There’s a long answer to this, but I think the main parts are first, a dissatisfaction with opera, second, a love of interactive theatre, and finally, a desire for rituals.

I love opera, and I want it to be better. I love what it can do at its best, but much of the time I find the culture around it frustrating, especially around how little new work gets developed, priorities within the new work that does, and tolerance of boring stuff.

But at its best, it creates work where when someone asks “why are they singing?”, you can point to a remarkable answer for why.

So when I encountered interactive theatre – first via Dungeons and Dragons actual play, which was a wonderful combination of sport, theatre, and community, and then Parabolic Theatre’s Crisis? What Crisis? I was very excited, because it was a truly live experience, and a lot of fun.

Like a lot of creatives, when I encounter something I like, I want to make stuff inspired by it. But that required an answer to two questions: why they’d be singing, and how to make it work.

The first one was quite easy, in the end. While lots of people will tell you people sing because they feel big emotions (and that’s sometimes true), for lots of other work (such as Akhenaten) it’s more about other larger-than-everyday things, such as rituals, the divine, or other bright ideas.

I lack ritualistic work in my everyday life, and I find the outputs of what we’ve done quite beautiful.

What does music offer to interactive media?

There’s lots of pretentious things I can say here, and I will.

Music is fundamentally quite abstract and personal. If I play a song from 15th century Japan, you would respond differently to the original audience because you understand fewer of its cultural signifiers. And that’s fine! Even if I played The Internationale, it wouldn’t inherently signify the ideas within it to everyone.

But music is also a collective experience. When we listen to something together, we are all connected in a quite unusual way. Music reaches inside us and has a bit of a fiddle. Even though you and I won’t get the same response listening to the same music, I’d expect you and I to get a broadly similar sense of what the music seemed like to us, because while we’re not exactly the same person, we’re from a similar-ish time and place.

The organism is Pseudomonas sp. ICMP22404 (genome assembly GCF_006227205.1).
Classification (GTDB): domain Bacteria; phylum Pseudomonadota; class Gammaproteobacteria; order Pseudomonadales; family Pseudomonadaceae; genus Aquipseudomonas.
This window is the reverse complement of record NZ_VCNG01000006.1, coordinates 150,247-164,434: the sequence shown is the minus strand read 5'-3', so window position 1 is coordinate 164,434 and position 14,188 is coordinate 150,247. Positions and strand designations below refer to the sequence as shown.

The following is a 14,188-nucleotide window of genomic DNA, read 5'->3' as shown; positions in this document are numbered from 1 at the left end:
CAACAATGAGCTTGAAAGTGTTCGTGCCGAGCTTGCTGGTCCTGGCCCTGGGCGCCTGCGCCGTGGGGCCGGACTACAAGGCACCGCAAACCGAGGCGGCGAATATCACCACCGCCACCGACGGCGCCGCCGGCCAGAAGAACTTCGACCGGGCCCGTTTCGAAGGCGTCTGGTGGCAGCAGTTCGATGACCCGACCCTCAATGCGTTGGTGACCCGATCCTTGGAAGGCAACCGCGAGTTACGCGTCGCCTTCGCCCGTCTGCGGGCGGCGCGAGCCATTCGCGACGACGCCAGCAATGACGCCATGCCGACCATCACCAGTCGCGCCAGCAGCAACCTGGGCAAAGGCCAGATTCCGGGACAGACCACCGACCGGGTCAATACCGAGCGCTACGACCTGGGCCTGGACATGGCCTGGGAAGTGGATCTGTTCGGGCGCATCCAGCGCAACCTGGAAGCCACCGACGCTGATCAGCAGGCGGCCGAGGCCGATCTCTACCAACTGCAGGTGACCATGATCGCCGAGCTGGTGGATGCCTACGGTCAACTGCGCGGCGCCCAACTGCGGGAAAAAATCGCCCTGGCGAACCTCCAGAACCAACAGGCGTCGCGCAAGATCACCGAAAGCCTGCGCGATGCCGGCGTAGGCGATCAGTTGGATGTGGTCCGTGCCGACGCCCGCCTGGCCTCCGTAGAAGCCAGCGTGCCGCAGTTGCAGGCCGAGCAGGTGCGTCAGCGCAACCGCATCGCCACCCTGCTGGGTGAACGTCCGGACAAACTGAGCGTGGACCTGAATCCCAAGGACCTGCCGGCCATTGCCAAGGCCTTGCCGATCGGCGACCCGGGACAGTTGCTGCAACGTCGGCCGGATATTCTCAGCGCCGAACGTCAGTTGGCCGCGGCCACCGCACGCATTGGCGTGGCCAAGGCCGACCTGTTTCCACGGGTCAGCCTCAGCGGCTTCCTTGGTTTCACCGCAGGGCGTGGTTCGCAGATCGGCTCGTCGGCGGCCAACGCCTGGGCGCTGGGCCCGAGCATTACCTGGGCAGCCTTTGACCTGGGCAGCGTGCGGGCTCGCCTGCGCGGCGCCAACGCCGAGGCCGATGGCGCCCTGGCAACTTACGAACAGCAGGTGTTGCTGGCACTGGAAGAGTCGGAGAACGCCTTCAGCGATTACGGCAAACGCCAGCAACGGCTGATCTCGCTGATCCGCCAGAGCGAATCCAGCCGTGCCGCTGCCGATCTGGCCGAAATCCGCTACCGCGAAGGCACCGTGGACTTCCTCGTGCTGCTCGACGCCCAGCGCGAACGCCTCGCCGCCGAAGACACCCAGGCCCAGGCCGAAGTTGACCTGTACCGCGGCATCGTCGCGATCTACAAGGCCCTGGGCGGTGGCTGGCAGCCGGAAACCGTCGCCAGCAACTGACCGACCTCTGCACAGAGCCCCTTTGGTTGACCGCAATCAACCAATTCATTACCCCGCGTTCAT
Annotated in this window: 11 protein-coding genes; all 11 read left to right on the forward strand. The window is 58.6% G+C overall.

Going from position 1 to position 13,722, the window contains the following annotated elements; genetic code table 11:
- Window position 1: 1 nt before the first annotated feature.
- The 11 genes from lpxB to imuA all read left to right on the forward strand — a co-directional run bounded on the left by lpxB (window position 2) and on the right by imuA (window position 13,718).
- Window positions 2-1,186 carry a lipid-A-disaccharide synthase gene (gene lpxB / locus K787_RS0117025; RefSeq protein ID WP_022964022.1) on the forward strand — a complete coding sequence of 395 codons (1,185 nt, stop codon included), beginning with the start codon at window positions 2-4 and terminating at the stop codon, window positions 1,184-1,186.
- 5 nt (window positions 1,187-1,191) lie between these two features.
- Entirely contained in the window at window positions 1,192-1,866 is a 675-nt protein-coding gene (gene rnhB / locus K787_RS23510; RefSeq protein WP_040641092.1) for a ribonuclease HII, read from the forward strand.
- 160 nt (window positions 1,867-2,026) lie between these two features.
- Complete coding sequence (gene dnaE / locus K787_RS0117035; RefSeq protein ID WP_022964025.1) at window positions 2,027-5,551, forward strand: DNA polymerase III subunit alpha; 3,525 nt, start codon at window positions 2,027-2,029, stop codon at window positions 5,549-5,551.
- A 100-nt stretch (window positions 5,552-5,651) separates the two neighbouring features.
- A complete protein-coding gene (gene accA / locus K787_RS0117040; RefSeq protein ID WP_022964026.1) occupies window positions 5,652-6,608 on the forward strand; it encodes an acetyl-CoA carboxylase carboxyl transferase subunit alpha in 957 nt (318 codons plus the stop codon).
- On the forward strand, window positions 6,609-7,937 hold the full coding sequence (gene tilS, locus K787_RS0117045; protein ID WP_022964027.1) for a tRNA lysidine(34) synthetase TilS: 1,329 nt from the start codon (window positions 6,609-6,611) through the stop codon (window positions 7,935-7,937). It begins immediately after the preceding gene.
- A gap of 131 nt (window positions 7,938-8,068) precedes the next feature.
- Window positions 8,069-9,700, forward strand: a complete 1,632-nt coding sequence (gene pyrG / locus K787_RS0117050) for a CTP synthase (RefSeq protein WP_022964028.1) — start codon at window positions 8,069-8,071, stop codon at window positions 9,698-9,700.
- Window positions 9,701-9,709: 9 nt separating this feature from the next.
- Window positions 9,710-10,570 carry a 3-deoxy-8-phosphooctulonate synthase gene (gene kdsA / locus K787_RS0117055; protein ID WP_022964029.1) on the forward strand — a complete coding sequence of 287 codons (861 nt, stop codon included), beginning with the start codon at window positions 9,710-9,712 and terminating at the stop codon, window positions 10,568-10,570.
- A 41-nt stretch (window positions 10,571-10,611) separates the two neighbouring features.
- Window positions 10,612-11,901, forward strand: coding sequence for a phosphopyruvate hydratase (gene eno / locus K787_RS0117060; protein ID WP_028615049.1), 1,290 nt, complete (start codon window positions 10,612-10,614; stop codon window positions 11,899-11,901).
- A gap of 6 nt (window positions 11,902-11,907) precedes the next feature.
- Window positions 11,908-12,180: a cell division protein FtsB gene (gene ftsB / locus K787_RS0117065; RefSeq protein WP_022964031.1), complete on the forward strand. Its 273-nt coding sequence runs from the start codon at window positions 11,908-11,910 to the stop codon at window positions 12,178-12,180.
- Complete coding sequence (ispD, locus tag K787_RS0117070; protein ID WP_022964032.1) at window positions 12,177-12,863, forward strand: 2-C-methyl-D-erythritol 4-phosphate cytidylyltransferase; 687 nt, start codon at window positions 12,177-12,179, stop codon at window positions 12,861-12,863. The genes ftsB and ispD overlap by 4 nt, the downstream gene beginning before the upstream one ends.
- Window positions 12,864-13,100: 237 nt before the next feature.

It’s those two aspects that I think make music quite an exciting toy to play with for ritualistic work. It offers a whole world of set-dressing that is quite evocative in a subtle and personal way, but also quite effective in bringing a group together in a single atmosphere.

I often talk about ‘flavour’ – music doesn’t ask us to specify what exactly we mean, and sometimes that’s a useful ambiguity. For example, once your set dressing is partly musical, it’s much easier to change the background feeling/flavour of your world once the audience start relating to things.

Between characters, music gives a whole way to show things that are sometimes hard to act. If a character is being quite formal, but is privately scared, there are musical ways to subtly hint at that. If two characters are fond of one another, we might expect their music to intertwine very comfortably, but clash if their ideas are opposed. Whereas if two characters just talk at the same time, we’d rightly go “I can’t hear a bloody word they’re saying, and it’s undermining my experience.”

How do your shows work, as interactive vehicles? How do you balance the performance element and interactive audience engagement?

As quiet, gentle rituals where we come together for a while.

While I over-theorise above, I think that’s the short answer. I’ve liked trying to make a kind space where I could come and just spend two hours listening and drawing a bit.

I think I’d say it’s not a question of balancing so much as integrating. The performance and interaction are one and the same.